world << mousex[1]
world << mousey[1]

Now all that you have to do is call StartMaps() and specify the map you want to use as an argument. For instance, if we wanted to use map1, we would use:

Map Update Management

There are four things that you will have to do to maintain that this library continually provides the correct information. If map.icon-size ever changes, client.UpdateMaps(map_number) needs to be called, where map_number is the index of the map in client.maps and null will update all of the maps. If world.tick_lag ever changes, client.UpdateTickLag() needs to be called. If you would like to change the size of the map's views or the client's view, edit the client's screen_view variables and call client.UpdateScreenSize(map_number). And finally, if you add to or remove maps from the client's maps list, call client.UpdateLists(), followed by StartMaps(map_number), if you're adding.

/*Updates the speed at which all maps send updates, corresponding
to world.tick_lag.Note that this will automatically update all
other maps and JavaScript extras too.*/


/*Sends the corresponding map.icon-size to the map_number indexed
or every map listed.*/


/*Updates the size of the corresponding map, or all maps, and sends
the pertinent infromation to the map, or all maps.*/


/*Updates the size of each of the lists to allow for the correct
amount of information.*/


If you allow your users to play with those settings through the interface, you will need to write a verb that the interface can access to make the appropriate call.

Advanced Mouse Coordinates

You can also generate more advanced coordinates, those that directly correspond to the mouse parameter's screen-loc. In order to do so, you must turn on the setting;
... and it will automatically convert mousex and mousey to the four variables;
... for use as screen_loc coordinates. Here is how you'd use them in the screen_loc format.
screen_loc = "[screen_tx[1]]:[screen_px[1]],[screen_ty[1]]:[screen_py[1]]"
screen_loc = "[maps[2]]:[screen_tx[2]]:[screen_px[2]],[screen_ty[2]]:[screen_py[2]]"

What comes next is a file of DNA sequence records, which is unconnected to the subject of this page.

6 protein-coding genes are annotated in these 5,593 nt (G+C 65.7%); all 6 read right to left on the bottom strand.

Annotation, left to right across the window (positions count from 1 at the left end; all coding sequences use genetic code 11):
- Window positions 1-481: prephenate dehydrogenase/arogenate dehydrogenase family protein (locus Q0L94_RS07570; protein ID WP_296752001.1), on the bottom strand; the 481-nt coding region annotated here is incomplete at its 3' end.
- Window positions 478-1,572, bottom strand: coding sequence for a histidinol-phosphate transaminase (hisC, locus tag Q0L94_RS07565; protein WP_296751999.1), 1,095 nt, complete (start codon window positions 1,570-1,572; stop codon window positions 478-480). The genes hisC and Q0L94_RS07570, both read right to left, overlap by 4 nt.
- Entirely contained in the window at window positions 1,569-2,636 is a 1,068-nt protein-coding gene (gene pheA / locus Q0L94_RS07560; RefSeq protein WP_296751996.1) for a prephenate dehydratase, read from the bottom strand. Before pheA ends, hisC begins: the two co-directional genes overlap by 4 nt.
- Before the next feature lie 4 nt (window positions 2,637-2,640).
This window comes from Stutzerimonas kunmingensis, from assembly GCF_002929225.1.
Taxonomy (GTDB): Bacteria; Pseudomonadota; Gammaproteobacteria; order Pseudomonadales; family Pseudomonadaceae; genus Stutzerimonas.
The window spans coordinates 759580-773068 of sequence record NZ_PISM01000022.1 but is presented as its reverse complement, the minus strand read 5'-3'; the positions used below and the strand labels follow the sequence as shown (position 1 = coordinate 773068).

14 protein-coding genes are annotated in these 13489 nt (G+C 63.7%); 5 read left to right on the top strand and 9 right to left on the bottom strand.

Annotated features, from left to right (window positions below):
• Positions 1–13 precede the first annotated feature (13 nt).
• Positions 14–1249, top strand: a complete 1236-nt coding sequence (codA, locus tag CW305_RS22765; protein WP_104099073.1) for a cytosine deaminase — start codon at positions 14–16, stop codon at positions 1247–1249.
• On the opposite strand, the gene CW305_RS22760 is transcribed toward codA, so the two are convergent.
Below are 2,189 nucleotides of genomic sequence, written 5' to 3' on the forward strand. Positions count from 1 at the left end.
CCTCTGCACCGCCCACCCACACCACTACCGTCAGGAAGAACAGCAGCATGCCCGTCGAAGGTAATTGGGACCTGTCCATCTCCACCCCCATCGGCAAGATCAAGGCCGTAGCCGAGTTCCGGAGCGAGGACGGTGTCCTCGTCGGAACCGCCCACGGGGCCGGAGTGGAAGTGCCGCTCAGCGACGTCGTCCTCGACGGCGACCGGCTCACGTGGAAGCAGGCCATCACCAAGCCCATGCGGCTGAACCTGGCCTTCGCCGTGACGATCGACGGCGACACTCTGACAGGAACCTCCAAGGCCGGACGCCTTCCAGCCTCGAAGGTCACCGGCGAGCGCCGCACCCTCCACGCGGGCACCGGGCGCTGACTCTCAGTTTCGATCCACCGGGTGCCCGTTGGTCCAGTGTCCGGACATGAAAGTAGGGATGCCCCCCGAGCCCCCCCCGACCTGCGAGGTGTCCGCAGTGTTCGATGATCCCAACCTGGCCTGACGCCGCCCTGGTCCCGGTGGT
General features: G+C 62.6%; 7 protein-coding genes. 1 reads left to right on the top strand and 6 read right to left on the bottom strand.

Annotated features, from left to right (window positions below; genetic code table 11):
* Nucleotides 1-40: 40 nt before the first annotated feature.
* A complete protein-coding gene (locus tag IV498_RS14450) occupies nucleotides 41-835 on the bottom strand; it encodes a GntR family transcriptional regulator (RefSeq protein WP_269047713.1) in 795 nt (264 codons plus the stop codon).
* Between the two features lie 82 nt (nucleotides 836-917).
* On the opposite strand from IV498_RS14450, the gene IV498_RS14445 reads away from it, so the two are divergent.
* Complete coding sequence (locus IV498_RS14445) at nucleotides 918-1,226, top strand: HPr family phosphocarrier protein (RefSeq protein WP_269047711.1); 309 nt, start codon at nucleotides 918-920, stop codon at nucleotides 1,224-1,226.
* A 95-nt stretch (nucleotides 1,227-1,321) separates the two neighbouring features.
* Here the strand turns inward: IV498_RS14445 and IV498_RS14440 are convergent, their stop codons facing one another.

Map Coordinates

There are two more settings that will allow you to automatically generate more advanced coordinates. When working with this setting, you have to remember that the first map listed in client.maps is assumed to be the default map. Program accordingly. The
first setting is;
If you turn this on, the coordinates of your mouse over the actual in-game map will be generated, in pixels, to the variables;
These would be useful if you employed a pixel-based coordinate system into your game.

The second setting;
... will automatically generate true map coordinates (as in x, y, pixel_x, pixel_y) to
the four variables;

Start, Stop, Pause, Resume

Each system now has four functions, shown below:
/*Creates a window(s) that keeps track of and updates the server
of mouse coordinates.*/

/*Deletes the window(s).*/

/*Disables the window(s).*/

/*Re-enables the window(s).*/

There are also commands that correspond to the JavaScript extras (explained below). They are:

Stop "
Pause "
Resume "

JavaScript Extras

The last setting that you can turn on will allow you to have real-time information about settings on the client's end. Below is a list of all the information that it allows you access to.
/*The absolute position of the mouse on the client's screen.*/

/*The dimensions of usable space on the client's screen.*/
/*The actual dimensions of the client's screen.*/
/*The bit depth of colors on the client's screen.*/

/*The the positions of the client's Shift, Ctrl, and Alt keys.*/


Last but not least, we have a list of the hooks that you can use to play with all of these wonderful features.
/*These are hooks should be painfully obvious...*/



/*These are all called once per tick to update the server, where
num is the index of the map being updated and x and y are the new




Please be sure to report any bugs or errors to me.
Lmao awesome.
Very useful library. Keep it up!